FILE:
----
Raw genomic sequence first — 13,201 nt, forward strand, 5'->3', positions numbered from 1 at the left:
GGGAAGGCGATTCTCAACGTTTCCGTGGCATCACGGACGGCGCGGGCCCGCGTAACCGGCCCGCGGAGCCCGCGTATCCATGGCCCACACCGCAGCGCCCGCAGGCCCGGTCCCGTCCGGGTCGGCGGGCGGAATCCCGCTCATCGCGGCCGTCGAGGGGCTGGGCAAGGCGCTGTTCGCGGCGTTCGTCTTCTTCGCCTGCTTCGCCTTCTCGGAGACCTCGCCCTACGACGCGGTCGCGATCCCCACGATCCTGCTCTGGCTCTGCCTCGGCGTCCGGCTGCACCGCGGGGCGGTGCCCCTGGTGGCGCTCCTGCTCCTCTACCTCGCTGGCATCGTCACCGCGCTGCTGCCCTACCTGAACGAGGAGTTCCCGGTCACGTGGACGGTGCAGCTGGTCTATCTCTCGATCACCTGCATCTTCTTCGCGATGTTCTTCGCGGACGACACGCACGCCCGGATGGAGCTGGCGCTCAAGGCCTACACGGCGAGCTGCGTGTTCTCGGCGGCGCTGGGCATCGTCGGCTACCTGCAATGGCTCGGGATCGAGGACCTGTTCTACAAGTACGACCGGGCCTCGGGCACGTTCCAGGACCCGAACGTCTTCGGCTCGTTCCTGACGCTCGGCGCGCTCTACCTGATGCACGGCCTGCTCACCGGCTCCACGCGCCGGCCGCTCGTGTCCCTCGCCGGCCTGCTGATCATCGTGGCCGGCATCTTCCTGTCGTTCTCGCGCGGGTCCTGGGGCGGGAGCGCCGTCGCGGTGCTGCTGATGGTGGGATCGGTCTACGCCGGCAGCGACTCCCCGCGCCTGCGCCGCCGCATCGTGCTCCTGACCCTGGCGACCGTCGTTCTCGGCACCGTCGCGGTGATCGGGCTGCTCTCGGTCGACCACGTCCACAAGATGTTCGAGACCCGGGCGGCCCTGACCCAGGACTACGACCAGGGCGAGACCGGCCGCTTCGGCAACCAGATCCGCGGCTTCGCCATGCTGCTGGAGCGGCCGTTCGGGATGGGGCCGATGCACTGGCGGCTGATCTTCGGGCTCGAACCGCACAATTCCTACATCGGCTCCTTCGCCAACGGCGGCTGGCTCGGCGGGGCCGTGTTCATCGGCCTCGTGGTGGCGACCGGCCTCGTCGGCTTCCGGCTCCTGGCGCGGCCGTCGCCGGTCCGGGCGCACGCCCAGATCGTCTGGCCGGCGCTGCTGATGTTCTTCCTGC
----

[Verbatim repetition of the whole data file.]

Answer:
Raw genomic sequence first — 13,201 nt, forward strand, 5'->3', positions numbered from 1 at the left:
GGGAAGGCGATTCTCAACGTTTCCGTGGCATCACGGACGGCGCGGGCCCGCGTAACCGGCCCGCGGAGCCCGCGTATCCATGGCCCACACCGCAGCGCCCGCAGGCCCGGTCCCGTCCGGGTCGGCGGGCGGAATCCCGCTCATCGCGGCCGTCGAGGGGCTGGGCAAGGCGCTGTTCGCGGCGTTCGTCTTCTTCGCCTGCTTCGCCTTCTCGGAGACCTCGCCCTACGACGCGGTCGCGATCCCCACGATCCTGCTCTGGCTCTGCCTCGGCGTCCGGCTGCACCGCGGGGCGGTGCCCCTGGTGGCGCTCCTGCTCCTCTACCTCGCTGGCATCGTCACCGCGCTGCTGCCCTACCTGAACGAGGAGTTCCCGGTCACGTGGACGGTGCAGCTGGTCTATCTCTCGATCACCTGCATCTTCTTCGCGATGTTCTTCGCGGACGACACGCACGCCCGGATGGAGCTGGCGCTCAAGGCCTACACGGCGAGCTGCGTGTTCTCGGCGGCGCTGGGCATCGTCGGCTACCTGCAATGGCTCGGGATCGAGGACCTGTTCTACAAGTACGACCGGGCCTCGGGCACGTTCCAGGACCCGAACGTCTTCGGCTCGTTCCTGACGCTCGGCGCGCTCTACCTGATGCACGGCCTGCTCACCGGCTCCACGCGCCGGCCGCTCGTGTCCCTCGCCGGCCTGCTGATCATCGTGGCCGGCATCTTCCTGTCGTTCTCGCGCGGGTCCTGGGGCGGGAGCGCCGTCGCGGTGCTGCTGATGGTGGGATCGGTCTACGCCGGCAGCGACTCCCCGCGCCTGCGCCGCCGCATCGTGCTCCTGACCCTGGCGACCGTCGTTCTCGGCACCGTCGCGGTGATCGGGCTGCTCTCGGTCGACCACGTCCACAAGATGTTCGAGACCCGGGCGGCCCTGACCCAGGACTACGACCAGGGCGAGACCGGCCGCTTCGGCAACCAGATCCGCGGCTTCGCCATGCTGCTGGAGCGGCCGTTCGGGATGGGGCCGATGCACTGGCGGCTGATCTTCGGGCTCGAACCGCACAATTCCTACATCGGCTCCTTCGCCAACGGCGGCTGGCTCGGCGGGGCCGTGTTCATCGGCCTCGTGGTGGCGACCGGCCTCGTCGGCTTCCGGCTCCTGGCGCGGCCGTCGCCGGTCCGGGCGCACGCCCAGATCGTCTGGCCGGCGCTGCTGATGTTCTTCCTGC